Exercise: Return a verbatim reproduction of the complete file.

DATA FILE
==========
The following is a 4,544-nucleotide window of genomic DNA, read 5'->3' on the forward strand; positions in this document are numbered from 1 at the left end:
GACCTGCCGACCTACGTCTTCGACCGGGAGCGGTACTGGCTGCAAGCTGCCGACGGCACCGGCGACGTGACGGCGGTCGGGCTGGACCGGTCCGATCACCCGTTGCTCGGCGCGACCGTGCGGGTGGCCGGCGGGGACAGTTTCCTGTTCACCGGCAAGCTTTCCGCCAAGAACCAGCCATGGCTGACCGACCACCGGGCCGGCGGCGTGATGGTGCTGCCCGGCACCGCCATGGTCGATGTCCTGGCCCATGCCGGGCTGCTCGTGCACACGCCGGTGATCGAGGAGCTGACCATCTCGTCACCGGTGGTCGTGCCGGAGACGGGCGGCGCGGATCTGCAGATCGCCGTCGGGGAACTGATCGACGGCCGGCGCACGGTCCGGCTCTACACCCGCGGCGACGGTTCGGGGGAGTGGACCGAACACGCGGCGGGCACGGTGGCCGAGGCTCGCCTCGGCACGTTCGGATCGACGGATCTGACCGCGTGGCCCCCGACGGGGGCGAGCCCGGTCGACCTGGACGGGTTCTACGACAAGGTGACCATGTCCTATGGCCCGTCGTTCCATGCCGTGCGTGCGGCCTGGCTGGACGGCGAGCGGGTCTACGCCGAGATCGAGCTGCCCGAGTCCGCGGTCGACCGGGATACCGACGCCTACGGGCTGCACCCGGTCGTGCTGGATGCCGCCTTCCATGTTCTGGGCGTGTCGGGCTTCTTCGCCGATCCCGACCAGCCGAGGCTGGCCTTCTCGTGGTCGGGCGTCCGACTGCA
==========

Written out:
The following is a 4,544-nucleotide window of genomic DNA, read 5'->3' on the forward strand; positions in this document are numbered from 1 at the left end:
GACCTGCCGACCTACGTCTTCGACCGGGAGCGGTACTGGCTGCAAGCTGCCGACGGCACCGGCGACGTGACGGCGGTCGGGCTGGACCGGTCCGATCACCCGTTGCTCGGCGCGACCGTGCGGGTGGCCGGCGGGGACAGTTTCCTGTTCACCGGCAAGCTTTCCGCCAAGAACCAGCCATGGCTGACCGACCACCGGGCCGGCGGCGTGATGGTGCTGCCCGGCACCGCCATGGTCGATGTCCTGGCCCATGCCGGGCTGCTCGTGCACACGCCGGTGATCGAGGAGCTGACCATCTCGTCACCGGTGGTCGTGCCGGAGACGGGCGGCGCGGATCTGCAGATCGCCGTCGGGGAACTGATCGACGGCCGGCGCACGGTCCGGCTCTACACCCGCGGCGACGGTTCGGGGGAGTGGACCGAACACGCGGCGGGCACGGTGGCCGAGGCTCGCCTCGGCACGTTCGGATCGACGGATCTGACCGCGTGGCCCCCGACGGGGGCGAGCCCGGTCGACCTGGACGGGTTCTACGACAAGGTGACCATGTCCTATGGCCCGTCGTTCCATGCCGTGCGTGCGGCCTGGCTGGACGGCGAGCGGGTCTACGCCGAGATCGAGCTGCCCGAGTCCGCGGTCGACCGGGATACCGACGCCTACGGGCTGCACCCGGTCGTGCTGGATGCCGCCTTCCATGTTCTGGGCGTGTCGGGCTTCTTCGCCGATCCCGACCAGCCGAGGCTGGCCTTCTCGTGGTCGGGCGTCCGACTGCA